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Mega-retailer Wal-Mart Stores Inc. has come out against the recently proposed credit card interchange fee settlement, in which the Bentonville, Ark.-based company says it’s “disappointed,” thereby aligning itself “with a growing number of consumer groups and merchants” that include Target Corp. and the National Association of Convenience Stores (NACS).
“The proposed settlement would not structurally change the broken market or prohibit credit card networks from continually increasing hidden swipe fees, which already cost consumers tens of billions of dollars each year,” Walmart explained. “The proposed settlement would require merchants to broadly waive their rights to take action against the credit card networks for detrimental conduct or acts. We believe the proposed settlement would also constrain emerging payments innovation.”
The company urged other retailers to reject the settlement, saying that it would continue “to seek reform that will provide transparency and true competition among financial institutions.”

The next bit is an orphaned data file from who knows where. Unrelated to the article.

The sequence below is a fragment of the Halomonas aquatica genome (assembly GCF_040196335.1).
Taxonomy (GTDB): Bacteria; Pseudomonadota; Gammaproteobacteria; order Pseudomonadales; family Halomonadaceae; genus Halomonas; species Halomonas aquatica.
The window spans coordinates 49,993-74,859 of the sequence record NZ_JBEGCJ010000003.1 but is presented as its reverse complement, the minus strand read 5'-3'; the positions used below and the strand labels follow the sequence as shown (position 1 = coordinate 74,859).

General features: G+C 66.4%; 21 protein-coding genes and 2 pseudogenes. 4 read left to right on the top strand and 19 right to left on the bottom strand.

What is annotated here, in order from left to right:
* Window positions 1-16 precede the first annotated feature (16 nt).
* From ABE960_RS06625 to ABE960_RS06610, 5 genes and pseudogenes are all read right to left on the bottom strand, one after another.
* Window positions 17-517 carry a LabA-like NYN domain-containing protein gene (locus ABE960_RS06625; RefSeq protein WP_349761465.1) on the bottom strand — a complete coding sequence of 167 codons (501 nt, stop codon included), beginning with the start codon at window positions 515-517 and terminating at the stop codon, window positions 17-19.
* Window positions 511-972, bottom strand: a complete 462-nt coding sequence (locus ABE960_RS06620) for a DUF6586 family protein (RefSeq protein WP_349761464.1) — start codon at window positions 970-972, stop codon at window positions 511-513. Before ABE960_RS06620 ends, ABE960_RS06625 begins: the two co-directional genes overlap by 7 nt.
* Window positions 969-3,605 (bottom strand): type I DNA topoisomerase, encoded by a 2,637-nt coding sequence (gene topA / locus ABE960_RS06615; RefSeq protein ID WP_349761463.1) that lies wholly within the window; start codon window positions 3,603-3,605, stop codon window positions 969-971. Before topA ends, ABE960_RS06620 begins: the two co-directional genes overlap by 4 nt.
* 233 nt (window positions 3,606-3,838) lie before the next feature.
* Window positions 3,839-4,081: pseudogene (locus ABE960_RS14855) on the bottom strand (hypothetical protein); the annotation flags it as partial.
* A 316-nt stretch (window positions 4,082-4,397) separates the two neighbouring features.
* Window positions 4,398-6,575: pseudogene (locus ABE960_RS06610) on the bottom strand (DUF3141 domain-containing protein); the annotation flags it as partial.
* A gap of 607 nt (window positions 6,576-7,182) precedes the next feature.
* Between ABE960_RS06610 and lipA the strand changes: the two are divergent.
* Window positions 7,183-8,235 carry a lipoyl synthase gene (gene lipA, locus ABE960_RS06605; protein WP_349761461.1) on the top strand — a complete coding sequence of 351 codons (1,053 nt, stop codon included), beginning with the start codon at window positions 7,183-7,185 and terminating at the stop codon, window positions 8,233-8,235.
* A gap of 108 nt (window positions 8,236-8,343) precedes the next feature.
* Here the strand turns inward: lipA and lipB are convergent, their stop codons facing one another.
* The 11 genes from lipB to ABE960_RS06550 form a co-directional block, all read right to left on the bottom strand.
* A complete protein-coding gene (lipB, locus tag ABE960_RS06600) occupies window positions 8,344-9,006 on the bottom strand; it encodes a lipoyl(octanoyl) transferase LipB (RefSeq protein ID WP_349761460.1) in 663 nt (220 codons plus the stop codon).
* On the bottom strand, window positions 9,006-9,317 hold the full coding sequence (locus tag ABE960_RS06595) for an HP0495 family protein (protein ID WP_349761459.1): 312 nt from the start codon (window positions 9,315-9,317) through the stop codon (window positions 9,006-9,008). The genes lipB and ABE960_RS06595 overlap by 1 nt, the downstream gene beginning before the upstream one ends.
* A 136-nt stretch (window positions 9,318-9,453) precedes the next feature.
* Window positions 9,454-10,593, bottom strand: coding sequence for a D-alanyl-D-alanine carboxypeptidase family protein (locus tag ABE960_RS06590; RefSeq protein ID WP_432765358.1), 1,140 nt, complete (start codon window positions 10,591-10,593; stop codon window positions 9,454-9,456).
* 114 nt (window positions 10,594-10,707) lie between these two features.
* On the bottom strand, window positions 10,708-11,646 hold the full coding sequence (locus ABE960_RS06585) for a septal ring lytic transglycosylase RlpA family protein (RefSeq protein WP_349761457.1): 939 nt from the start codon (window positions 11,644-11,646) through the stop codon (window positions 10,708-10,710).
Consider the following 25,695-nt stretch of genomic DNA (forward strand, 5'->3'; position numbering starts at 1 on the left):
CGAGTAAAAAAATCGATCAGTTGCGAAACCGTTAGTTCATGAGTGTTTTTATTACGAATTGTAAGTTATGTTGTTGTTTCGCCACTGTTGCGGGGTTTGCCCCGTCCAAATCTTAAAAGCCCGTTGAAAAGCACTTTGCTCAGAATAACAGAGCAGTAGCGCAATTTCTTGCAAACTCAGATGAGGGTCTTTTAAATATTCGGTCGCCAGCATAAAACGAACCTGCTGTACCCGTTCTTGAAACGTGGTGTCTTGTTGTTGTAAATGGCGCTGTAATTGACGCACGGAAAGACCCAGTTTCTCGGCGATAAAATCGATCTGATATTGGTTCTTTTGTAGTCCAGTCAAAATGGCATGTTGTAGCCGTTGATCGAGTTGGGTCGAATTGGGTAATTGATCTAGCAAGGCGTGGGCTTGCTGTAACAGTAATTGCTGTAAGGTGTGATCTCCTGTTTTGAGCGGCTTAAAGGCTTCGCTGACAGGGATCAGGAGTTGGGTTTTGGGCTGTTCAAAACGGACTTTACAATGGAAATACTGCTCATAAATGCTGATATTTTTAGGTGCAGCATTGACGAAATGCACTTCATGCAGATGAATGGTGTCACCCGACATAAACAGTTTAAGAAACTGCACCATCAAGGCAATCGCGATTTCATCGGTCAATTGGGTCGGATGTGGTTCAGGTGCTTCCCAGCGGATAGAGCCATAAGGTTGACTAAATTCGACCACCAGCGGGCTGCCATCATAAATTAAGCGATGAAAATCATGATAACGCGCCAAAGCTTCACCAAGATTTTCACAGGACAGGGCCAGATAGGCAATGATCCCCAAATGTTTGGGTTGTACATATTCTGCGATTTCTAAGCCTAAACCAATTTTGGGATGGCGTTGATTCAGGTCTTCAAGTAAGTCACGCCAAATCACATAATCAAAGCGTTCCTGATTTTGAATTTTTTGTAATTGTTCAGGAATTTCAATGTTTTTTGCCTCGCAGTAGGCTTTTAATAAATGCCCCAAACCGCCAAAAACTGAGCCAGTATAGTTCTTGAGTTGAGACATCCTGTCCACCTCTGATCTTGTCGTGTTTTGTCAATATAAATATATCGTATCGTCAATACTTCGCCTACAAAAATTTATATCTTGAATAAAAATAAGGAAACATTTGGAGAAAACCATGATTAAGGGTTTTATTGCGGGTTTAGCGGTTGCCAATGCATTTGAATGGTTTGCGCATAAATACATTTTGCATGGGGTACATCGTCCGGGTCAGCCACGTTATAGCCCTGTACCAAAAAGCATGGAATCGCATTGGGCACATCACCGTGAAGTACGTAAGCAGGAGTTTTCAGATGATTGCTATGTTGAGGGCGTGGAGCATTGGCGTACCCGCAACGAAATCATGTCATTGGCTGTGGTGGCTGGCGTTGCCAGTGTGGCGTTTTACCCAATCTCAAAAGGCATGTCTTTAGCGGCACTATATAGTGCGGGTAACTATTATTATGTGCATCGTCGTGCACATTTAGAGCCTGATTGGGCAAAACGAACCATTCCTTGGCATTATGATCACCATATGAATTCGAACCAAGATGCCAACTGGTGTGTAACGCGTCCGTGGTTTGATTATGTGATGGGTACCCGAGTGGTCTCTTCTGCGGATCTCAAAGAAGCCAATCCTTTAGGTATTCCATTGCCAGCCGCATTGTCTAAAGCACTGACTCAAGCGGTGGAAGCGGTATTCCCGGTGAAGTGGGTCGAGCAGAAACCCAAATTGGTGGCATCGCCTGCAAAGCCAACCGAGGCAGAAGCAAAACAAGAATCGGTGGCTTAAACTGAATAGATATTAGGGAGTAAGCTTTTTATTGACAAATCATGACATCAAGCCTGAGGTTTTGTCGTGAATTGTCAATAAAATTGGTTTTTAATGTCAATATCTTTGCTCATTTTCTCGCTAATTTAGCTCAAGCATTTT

In its own statement, Minneapolis-based Target said it “believes the proposed interchange fee settlement is bad for both retailers and consumers. The proposed settlement would perpetuate a broken system, restrict retailers from any future legal action and offer no long-term relief for retailers or consumers.
The company continued: “In addition, Target has no interest in surcharging guests who use credit and debit cards in order to allow Visa and MasterCard to continue charging unfair fees. We will continue to explore our options while working toward a solution that represents true reform.”
Neither Target nor Walmart were parties to the lawsuit, as NACS was.